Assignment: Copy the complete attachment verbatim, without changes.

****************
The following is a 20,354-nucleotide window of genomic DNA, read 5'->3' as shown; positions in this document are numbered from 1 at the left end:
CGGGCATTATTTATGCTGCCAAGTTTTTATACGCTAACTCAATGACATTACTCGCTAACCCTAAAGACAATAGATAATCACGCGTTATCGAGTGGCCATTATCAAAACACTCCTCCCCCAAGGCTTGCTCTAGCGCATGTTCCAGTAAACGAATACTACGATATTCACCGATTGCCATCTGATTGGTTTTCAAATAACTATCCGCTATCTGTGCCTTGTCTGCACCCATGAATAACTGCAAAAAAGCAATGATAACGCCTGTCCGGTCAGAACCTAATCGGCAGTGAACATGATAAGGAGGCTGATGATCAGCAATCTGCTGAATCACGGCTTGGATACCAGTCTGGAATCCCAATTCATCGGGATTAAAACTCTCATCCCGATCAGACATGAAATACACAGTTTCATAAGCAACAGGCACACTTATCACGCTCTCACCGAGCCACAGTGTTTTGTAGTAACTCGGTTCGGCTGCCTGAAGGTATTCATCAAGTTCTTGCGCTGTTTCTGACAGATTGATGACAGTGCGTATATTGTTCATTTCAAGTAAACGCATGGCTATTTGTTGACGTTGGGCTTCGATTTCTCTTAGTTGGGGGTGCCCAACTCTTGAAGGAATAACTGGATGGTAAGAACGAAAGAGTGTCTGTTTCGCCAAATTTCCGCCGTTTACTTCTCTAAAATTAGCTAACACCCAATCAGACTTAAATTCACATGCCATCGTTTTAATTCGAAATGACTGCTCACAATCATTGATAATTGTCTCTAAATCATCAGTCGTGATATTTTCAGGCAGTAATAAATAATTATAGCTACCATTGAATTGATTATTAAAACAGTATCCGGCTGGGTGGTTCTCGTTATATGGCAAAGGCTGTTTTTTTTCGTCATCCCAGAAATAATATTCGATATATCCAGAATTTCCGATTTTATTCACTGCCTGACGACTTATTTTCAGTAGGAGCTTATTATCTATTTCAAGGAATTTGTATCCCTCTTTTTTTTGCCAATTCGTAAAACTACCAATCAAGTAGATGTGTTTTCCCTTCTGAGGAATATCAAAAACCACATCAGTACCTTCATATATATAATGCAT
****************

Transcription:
The following is a 20,354-nucleotide window of genomic DNA, read 5'->3' as shown; positions in this document are numbered from 1 at the left end:
CGGGCATTATTTATGCTGCCAAGTTTTTATACGCTAACTCAATGACATTACTCGCTAACCCTAAAGACAATAGATAATCACGCGTTATCGAGTGGCCATTATCAAAACACTCCTCCCCCAAGGCTTGCTCTAGCGCATGTTCCAGTAAACGAATACTACGATATTCACCGATTGCCATCTGATTGGTTTTCAAATAACTATCCGCTATCTGTGCCTTGTCTGCACCCATGAATAACTGCAAAAAAGCAATGATAACGCCTGTCCGGTCAGAACCTAATCGGCAGTGAACATGATAAGGAGGCTGATGATCAGCAATCTGCTGAATCACGGCTTGGATACCAGTCTGGAATCCCAATTCATCGGGATTAAAACTCTCATCCCGATCAGACATGAAATACACAGTTTCATAAGCAACAGGCACACTTATCACGCTCTCACCGAGCCACAGTGTTTTGTAGTAACTCGGTTCGGCTGCCTGAAGGTATTCATCAAGTTCTTGCGCTGTTTCTGACAGATTGATGACAGTGCGTATATTGTTCATTTCAAGTAAACGCATGGCTATTTGTTGACGTTGGGCTTCGATTTCTCTTAGTTGGGGGTGCCCAACTCTTGAAGGAATAACTGGATGGTAAGAACGAAAGAGTGTCTGTTTCGCCAAATTTCCGCCGTTTACTTCTCTAAAATTAGCTAACACCCAATCAGACTTAAATTCACATGCCATCGTTTTAATTCGAAATGACTGCTCACAATCATTGATAATTGTCTCTAAATCATCAGTCGTGATATTTTCAGGCAGTAATAAATAATTATAGCTACCATTGAATTGATTATTAAAACAGTATCCGGCTGGGTGGTTCTCGTTATATGGCAAAGGCTGTTTTTTTTCGTCATCCCAGAAATAATATTCGATATATCCAGAATTTCCGATTTTATTCACTGCCTGACGACTTATTTTCAGTAGGAGCTTATTATCTATTTCAAGGAATTTGTATCCCTCTTTTTTTTGCCAATTCGTAAAACTACCAATCAAGTAGATGTGTTTTCCCTTCTGAGGAATATCAAAAACCACATCAGTACCTTCATATATATAATGCAT